We’ve all had those annoying words pop up on our screen: “Scam Likely.” For many people, they may receive a call from an unknown number more times a day than they get calls from friends and family. If you were to pick one up, there might be an automated message or live person whose main goal is to convince you to share identifying information or send money. These calls happen at such high volume because most of them are automated. This is what’s known as robocalling.
Thanks to technologies like VoIP and Softphones, robocalls have become even more prevalent in recent years. Now, scammers can make hundreds of phone calls all at once, without investing in a ton of expensive equipment. This leaves many people ignoring any unknown number altogether, which can have a number of bad side effects. They can miss important calls from doctors’ offices or reminders from companies and people they actually do want to hear from. The prevalence of robocalls reduces the overall functionality of your cell phone, keeping you from using it as it was designed: to answer calls.
One of the reasons they’re growing more frequent is because they work. Nearly 1 in 10 people are scammed each year, to a loss of billions of dollars. Though we may typically think of only our grandparents falling for these scams, the reality is the scammers are getting smarter and the technology is getting better, meaning its harder each year to tell what a scam call is.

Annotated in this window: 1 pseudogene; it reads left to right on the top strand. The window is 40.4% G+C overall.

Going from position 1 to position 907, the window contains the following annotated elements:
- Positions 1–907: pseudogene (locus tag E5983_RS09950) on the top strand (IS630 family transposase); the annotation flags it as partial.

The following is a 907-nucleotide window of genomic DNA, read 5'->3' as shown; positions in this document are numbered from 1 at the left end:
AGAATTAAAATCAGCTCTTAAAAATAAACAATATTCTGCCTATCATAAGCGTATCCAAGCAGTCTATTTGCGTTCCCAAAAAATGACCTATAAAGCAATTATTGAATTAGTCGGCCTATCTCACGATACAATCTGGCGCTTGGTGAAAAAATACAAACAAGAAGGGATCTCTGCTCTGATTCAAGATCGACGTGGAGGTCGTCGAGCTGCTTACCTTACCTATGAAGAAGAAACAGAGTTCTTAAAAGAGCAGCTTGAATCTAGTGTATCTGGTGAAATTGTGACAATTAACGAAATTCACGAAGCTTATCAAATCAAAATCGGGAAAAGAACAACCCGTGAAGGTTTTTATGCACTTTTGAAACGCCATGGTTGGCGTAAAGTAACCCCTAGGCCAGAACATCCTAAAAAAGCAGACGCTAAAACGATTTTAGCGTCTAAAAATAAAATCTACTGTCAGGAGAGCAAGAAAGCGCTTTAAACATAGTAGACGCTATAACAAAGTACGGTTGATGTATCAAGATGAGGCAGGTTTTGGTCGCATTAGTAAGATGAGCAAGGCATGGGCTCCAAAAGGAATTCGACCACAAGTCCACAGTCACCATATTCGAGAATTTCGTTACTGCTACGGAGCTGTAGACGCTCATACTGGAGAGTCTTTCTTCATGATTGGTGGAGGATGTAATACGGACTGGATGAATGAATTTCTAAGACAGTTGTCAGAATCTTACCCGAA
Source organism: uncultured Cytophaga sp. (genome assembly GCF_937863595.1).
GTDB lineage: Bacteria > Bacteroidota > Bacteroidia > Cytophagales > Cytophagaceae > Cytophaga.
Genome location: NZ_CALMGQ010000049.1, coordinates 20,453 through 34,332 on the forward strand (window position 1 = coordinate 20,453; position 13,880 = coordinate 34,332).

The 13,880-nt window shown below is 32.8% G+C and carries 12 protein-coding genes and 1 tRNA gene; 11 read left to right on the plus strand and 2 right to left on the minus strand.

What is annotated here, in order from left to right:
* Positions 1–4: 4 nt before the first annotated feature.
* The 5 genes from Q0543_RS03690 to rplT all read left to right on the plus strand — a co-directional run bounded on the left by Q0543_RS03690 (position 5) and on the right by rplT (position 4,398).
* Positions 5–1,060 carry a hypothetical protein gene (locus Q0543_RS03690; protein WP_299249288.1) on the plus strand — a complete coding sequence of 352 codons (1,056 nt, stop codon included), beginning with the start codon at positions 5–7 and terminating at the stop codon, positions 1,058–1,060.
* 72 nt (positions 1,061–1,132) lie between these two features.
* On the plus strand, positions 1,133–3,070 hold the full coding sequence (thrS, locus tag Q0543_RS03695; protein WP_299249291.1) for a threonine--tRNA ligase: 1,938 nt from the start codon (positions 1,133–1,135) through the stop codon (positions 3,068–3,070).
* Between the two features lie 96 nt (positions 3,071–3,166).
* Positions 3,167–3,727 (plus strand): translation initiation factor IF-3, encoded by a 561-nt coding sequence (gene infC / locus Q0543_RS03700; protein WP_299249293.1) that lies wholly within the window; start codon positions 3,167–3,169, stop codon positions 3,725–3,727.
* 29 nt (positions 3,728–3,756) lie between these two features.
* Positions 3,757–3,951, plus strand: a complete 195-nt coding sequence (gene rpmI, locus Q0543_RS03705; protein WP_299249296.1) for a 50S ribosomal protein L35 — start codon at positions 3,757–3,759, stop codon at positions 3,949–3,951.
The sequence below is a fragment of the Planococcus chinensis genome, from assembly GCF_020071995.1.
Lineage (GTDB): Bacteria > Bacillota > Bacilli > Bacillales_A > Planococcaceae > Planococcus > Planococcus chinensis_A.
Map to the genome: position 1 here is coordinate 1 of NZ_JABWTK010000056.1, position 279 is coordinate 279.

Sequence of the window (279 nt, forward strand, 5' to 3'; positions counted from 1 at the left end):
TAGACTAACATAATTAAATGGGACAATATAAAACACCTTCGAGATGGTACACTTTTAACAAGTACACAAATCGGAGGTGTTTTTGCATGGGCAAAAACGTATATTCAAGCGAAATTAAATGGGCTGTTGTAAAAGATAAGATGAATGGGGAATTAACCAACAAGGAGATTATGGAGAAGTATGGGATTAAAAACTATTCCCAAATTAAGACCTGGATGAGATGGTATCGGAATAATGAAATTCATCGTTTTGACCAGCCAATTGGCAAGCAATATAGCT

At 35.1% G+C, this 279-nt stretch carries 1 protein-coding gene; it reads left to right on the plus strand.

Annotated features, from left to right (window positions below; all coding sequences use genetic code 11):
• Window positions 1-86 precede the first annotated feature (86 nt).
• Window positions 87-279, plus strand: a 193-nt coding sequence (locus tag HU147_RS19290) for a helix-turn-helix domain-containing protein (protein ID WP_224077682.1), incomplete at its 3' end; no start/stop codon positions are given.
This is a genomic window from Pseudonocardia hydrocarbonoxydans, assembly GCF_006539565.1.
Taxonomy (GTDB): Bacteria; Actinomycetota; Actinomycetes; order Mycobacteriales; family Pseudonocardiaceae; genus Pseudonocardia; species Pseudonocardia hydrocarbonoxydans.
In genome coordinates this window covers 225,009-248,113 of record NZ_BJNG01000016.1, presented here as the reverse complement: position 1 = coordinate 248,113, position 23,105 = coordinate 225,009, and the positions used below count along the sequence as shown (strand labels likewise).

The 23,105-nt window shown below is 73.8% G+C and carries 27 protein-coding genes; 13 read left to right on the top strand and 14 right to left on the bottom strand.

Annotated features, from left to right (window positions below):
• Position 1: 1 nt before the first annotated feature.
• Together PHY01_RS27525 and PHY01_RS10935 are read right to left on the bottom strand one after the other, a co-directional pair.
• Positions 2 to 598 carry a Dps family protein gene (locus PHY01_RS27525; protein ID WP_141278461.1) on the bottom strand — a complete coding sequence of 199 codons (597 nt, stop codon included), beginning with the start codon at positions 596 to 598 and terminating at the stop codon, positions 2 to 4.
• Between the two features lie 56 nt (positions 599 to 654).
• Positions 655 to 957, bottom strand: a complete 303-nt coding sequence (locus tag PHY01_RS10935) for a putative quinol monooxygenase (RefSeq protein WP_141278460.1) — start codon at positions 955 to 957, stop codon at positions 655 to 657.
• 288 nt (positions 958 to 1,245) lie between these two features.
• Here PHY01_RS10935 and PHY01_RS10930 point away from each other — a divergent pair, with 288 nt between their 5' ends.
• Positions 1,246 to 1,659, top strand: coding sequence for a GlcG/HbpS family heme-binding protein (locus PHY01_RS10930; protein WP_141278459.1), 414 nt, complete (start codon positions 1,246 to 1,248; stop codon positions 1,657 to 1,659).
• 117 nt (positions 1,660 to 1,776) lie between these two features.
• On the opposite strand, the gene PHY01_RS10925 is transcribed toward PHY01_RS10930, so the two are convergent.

Along with caller ID spoofing, and auto-dialing technologies, new technologies like AI and deep learning, some scammers can recreate the sound of someone else’s voice using only a few moments of an audio clip. This has massive implications. With the voice of a CEO at a company, a scammer could call an employee, and direct them in their boss’s voice to transfer money, buy gift cards, or wire funds from a company account. Though there are only a few reported cases of this happening, it isn’t long until this becomes more prevalent. For now, the only thing to do is to be cautious of everyone who calls you.
To learn more about robocalls and how they work, check out this infographic from Mint: